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As King Francois I once said, "Paris is not a city, it's a world." Long after the swarming crowd has deserted it, after the hum and buzz of traffic has subsided, Paris still resonates with a discreet life of its own. Working before sunrise and after sundown, photographer Jean-Michel Berts has created these dream-like black-and-white images, including Montmartre and the banks of the Seine. Following the Grands Boulevards and the footprints of Baudelaire, Brassa*, and Huysmans, the deserted streets of Paris take on a poetic, ethereal quality. Featuring beautiful text by the French novelist Pierre Assouline, this book is a moving homage to the city of lights. Each print is given ample breathing space in this volume, whose opulent trim size befits the spectacular quality of the shots.

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Genre: Art
Author: Jean-Michel Berts
Publisher: Editions Assouline
Release: 2006-08-24
File: 131 Pages
ISBN-13: 2843238811

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From the author of Hidden Gardens of Paris, The Streets of Paris is Susan Cahill's wonderfully unique guide to present-day Paris following in the footsteps of famous Parisians through the last 800 years. For hundreds of years, the City of Light has set the stage for larger-than-life characters—from medieval lovers Héloïse and Abelard to the defiant King Henri IV to the brilliant scientist Madame Curie, beloved chanteuse Edith Piaf, and the writer Colette. In this beautifully illustrated book, Susan Cahill recounts the lives of twenty-two famous Parisians and then takes you through the seductive streets of Paris to the quartiers where they lived and worked: their homes, the scenes of their greatest triumphs and tragedies, their favorite cafes, bars, and restaurants, and the off-the-beaten-track places where they found inspiration and love. From Sainte-Chapelle on the Ile de la Cite to the cemetery Pere Lachaise to Montmartre and the Marais, Cahill not only brings to life the bold characters of a tumultuous history and the arts of painting, music, sculpture, film, and literature, she takes you on a relaxed walking tour in the footsteps of these celebrated Parisians. Each chapter opens with a beautiful four-color illustration by photographer Marion Ranoux, and every tour begins with a Metro stop and ends with a list of "Nearbys"—points of interest along the way, including cafes, gardens, squares, museums, bookstores, churches, and, of course, patisseries.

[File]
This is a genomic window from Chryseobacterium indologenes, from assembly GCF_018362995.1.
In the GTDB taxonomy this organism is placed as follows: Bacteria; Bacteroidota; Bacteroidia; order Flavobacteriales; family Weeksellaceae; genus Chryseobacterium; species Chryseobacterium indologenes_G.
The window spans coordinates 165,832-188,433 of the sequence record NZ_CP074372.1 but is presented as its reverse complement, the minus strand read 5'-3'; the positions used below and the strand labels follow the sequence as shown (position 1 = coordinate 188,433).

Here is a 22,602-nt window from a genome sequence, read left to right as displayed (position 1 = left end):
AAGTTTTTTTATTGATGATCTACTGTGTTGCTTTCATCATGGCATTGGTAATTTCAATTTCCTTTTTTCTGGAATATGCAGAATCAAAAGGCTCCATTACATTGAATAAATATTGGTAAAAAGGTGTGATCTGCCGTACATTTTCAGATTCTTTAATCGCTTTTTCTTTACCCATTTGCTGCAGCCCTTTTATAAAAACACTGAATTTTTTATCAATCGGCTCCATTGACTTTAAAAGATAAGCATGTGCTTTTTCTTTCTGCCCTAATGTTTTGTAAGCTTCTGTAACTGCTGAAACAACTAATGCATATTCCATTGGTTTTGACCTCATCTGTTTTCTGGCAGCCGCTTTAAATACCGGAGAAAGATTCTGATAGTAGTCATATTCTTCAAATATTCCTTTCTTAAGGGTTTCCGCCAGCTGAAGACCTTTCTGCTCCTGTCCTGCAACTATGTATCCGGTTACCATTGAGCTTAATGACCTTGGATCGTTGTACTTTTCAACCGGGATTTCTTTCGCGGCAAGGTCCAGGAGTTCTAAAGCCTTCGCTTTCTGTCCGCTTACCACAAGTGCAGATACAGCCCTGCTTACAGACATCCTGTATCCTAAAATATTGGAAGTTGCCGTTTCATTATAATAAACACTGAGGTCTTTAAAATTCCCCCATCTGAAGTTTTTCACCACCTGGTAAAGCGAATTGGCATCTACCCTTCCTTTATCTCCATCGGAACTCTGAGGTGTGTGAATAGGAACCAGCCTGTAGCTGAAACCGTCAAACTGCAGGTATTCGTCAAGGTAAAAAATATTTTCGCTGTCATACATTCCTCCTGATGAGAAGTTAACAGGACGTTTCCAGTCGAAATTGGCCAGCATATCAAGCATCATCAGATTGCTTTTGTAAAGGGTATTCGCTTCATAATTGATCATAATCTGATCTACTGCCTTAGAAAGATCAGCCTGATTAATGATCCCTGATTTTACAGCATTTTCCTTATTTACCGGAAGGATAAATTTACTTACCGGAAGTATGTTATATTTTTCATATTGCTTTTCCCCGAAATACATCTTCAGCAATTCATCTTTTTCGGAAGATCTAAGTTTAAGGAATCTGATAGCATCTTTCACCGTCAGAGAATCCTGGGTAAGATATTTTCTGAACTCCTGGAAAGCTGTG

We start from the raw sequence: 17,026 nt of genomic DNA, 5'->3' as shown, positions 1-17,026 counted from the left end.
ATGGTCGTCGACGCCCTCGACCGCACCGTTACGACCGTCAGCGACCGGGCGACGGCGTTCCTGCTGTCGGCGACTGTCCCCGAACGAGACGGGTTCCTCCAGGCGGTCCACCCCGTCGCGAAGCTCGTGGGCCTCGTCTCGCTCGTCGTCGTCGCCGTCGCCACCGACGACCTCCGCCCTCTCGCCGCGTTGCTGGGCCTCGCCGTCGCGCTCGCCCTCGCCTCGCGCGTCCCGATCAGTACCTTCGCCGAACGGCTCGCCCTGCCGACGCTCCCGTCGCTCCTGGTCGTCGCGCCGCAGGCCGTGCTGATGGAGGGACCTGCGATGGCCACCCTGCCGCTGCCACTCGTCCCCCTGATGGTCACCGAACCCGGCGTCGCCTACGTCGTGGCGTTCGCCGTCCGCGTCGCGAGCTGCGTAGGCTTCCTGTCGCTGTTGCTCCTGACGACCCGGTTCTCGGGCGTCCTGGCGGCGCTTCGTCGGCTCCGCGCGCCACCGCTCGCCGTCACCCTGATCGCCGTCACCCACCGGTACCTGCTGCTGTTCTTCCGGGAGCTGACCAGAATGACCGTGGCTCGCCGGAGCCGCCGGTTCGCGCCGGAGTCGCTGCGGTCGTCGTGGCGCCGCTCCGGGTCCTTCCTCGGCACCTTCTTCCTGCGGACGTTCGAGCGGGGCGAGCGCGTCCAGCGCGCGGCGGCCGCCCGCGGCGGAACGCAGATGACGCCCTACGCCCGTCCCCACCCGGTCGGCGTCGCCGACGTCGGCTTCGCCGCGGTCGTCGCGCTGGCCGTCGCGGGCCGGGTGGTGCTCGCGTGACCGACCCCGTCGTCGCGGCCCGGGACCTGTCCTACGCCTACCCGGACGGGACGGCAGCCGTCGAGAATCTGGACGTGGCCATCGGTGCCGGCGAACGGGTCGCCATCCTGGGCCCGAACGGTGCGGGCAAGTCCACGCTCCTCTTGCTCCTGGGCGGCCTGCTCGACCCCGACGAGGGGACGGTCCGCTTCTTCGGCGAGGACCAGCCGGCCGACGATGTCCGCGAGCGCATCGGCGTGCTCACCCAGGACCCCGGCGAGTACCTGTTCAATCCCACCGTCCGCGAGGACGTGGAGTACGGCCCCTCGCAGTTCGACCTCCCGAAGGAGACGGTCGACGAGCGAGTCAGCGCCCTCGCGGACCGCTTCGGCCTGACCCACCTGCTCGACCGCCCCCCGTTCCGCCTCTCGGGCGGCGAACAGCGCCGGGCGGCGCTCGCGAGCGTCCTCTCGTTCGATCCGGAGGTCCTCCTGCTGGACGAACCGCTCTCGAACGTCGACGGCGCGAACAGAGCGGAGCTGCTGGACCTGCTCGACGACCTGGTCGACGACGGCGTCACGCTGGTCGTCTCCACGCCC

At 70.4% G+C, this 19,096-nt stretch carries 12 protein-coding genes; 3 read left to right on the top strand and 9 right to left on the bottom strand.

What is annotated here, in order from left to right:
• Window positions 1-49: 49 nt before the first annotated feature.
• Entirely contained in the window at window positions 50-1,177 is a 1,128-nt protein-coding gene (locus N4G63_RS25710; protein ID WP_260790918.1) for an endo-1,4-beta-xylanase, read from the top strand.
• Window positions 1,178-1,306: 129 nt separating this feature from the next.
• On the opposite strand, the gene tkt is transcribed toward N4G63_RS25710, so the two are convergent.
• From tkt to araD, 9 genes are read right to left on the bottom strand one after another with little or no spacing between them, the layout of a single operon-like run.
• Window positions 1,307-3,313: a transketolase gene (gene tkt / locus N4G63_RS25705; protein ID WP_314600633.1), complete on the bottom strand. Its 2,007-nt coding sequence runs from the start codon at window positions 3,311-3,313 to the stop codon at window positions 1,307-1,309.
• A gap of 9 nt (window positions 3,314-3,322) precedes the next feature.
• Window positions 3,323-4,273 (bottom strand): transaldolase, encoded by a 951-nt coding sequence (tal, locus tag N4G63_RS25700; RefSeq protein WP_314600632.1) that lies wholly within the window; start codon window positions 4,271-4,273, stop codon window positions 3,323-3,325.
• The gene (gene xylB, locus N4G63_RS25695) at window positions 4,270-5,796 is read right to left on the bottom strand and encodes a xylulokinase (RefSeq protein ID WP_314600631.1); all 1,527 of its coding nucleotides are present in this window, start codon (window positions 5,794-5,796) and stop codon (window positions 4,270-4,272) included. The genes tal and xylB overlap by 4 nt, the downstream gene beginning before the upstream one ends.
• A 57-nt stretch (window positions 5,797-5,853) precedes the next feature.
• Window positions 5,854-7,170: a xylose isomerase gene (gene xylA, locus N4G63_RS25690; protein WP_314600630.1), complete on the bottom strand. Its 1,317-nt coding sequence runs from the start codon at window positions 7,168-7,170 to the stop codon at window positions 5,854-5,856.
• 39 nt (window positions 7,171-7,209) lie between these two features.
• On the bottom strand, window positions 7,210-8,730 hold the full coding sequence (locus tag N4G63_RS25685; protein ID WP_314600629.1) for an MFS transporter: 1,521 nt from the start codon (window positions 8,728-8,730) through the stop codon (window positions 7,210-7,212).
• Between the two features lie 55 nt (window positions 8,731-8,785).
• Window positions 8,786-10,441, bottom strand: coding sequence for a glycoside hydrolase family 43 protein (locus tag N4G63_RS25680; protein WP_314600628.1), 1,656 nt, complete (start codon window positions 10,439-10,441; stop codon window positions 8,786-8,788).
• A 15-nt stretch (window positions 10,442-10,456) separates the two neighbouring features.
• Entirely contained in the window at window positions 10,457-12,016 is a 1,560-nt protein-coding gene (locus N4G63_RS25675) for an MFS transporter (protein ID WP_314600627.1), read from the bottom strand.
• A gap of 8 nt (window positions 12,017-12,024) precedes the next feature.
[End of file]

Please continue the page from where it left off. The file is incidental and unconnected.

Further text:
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Genre: Travel
Author: Susan Cahill
Publisher: St. Martin's Press
Release: 2017-06-06
File: 240 Pages
ISBN-13: 9781250130150

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The gripping, true story of a brutal serial killer who unleashed his own reign of terror in Nazi-Occupied Paris. As decapitated heads and dismembered body parts surfaced in the Seine, Commissaire Georges-Victor Massu, head of the Brigade Criminelle, was tasked with tracking down the elusive murderer in a twilight world of Gestapo, gangsters, resistance fighters, pimps, prostitutes, spies, and other shadowy figures of the Parisian underworld. But while trying to solve the many mysteries of the case, Massu would unravel a plot of unspeakable deviousness. The main suspect, Dr. Marcel Petiot, was a handsome, charming physician with remarkable charisma. He was the “People’s Doctor,” known for his many acts of kindness and generosity, not least in providing free medical care for the poor. Petiot, however, would soon be charged with twenty-seven murders, though authorities suspected the total was considerably higher, perhaps even as many as 150. Petiot's trial quickly became a circus. Attempting to try all twenty-seven cases at once, the prosecution stumbled in its marathon cross-examinations, and Petiot, enjoying the spotlight, responded with astonishing ease. Soon, despite a team of prosecuting attorneys, dozens of witnesses, and over one ton of evidence, Petiot’s brilliance and wit threatened to win the day. Drawing extensively on many new sources, including the massive, classified French police file on Dr. Petiot, Death in the City of Light is a brilliant evocation of Nazi-Occupied Paris and a harrowing exploration of murder, betrayal, and evil of staggering proportions.